Lastly, an LMS with an intuitive interface makes it easy to brand your new system with your corporate identity’s imagery and colors — that saves you headaches and dollars!
3. Take advantage of technical and customer support
Top-tier LMSs are both relatively easy to implement and use. Often you can do an implementation by yourself. Ideally, your LMS should offer a knowledge base, such as a collection of guides and tutorials, that can help your team get comfortable fast with your new tool.
If you need additional support on a variety of subjects, like data migration, content input, customizations, and administrator training, your vendor should be equipped to help.
That’s because, as part of your careful vetting of providers in the evaluation phase of your LMS purchase, you asked them thoughtful questions:
- Can you support us in the use of the LMS?
- Are your teams ready and able to help input content?
- Can you customize the functionalities of the platform?
- Can your team support us during the change management phase and afterwards, when other questions may arise?
- What kind of service packages and training do you offer? Do these packages fit our needs?
These conversations with your potential vendor (and an evaluation of their references) should leave you with peace of mind regarding the quality of their support and expertise.
4. Test drive your new LMS
Before any learner ever connects to the new LMS, have your team and LMS provider test it.
Provide them with specific scenarios of interaction that reflect your company’s most common usage of the system.
Test repeatedly until you’re confident that the LMS is acting as it should.
Learning new things is challenging, whether it’s administrators or learners adapting to new software. Fortunately, you did your homework before signing a contract with your provider.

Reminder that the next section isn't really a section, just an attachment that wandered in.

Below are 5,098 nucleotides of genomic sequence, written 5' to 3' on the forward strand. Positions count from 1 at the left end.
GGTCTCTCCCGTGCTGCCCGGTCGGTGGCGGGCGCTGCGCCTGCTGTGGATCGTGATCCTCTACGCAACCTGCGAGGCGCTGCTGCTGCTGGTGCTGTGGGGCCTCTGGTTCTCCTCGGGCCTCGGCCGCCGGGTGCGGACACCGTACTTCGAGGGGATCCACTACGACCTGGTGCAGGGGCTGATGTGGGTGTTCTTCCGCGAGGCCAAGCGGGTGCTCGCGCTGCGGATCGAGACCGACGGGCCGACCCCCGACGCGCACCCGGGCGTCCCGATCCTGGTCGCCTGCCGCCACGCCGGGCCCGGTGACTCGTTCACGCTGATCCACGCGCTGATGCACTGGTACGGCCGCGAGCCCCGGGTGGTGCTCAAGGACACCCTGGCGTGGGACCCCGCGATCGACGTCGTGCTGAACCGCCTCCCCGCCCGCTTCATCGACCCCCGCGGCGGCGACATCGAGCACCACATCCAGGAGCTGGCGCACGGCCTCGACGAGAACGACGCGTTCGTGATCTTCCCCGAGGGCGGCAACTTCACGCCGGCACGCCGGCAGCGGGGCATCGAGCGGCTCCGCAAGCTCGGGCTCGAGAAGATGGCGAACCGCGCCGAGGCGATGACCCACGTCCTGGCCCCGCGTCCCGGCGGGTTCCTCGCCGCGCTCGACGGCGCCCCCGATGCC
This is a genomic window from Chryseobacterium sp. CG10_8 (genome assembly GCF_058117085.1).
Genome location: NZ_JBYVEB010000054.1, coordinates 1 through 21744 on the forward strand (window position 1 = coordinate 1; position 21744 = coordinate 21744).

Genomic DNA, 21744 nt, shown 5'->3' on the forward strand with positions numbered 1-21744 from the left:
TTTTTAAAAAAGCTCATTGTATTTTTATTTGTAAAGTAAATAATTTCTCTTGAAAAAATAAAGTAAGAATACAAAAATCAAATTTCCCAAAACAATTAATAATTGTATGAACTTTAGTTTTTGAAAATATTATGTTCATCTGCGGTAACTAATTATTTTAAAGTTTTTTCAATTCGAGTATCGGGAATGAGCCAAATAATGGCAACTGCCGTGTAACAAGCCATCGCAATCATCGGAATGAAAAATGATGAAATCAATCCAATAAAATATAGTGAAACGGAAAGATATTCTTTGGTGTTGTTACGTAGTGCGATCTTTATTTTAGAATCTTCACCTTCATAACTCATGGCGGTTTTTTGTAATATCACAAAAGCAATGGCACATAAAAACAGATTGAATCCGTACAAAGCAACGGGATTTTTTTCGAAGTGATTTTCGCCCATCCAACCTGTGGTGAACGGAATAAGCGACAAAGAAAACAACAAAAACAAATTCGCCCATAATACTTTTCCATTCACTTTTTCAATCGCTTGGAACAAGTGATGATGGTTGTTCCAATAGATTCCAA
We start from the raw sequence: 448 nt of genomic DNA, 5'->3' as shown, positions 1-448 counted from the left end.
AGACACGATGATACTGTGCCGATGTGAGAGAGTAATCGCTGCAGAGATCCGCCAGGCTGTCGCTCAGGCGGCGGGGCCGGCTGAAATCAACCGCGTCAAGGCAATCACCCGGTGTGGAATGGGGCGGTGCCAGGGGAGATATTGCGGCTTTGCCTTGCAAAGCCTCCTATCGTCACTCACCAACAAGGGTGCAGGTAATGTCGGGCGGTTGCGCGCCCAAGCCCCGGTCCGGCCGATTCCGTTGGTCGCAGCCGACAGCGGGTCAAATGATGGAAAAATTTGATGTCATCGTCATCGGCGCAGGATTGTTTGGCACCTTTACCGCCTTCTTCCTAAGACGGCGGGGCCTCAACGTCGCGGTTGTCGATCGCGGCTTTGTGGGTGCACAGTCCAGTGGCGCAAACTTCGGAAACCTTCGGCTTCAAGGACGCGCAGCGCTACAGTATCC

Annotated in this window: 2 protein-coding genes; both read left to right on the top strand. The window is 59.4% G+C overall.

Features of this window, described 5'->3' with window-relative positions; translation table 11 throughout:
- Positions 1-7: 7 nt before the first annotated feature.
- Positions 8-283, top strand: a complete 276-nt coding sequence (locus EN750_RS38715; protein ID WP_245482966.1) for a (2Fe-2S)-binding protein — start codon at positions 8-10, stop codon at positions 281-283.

You made sure that your LMS interface pleases the eye, is easy to use and learn, and eliminates any obstacle to learning. Moreover, the mobile version of the LMS is very user-friendly because the system has been designed with a mobile-first perspective.
So when you invite a group of learners who aren’t from your implementation team to try out the new system, they should have an easy, pleasant experience.
What’s more, since they’re new to everything, you’ll get fresh perspectives on what may or may not be working for them.
When you’ve responded satisfactorily to any concerns, invite the whole company to try out the new LMS.
5. Sleep well regarding online security
Given the amount of learner information and e-Learning materials stored in your LMS, your peace of mind demands that this information be kept secure.
Assuming that your LMS is cloud-based, your pre-purchase interviews with potential providers would have covered security-related questions:
- Does this LMS comply with the best cyber standards, including ISO/IEC 27001, GDPR, and others?
- Is the cloud-based server secure?
- Do the applications include appropriate authentication and encryption procedures to protect the data?
- What is the disaster recovery plan? Does it have appropriate redundancy, backup, and fall-back methods?
From LMS selection to launch doesn’t have to be a long daunting process. You can start gradually by offering a few courses, and then expand on your training offer from there.
As with any successful change management process, thoughtful planning is key.
By choosing to collaborate with an expert and experienced LMS partner, you can transform this process into a low-risk, smooth step forward into an exciting future. Many companies trust uxpertise LMS to manage their training, contact our team to learn more.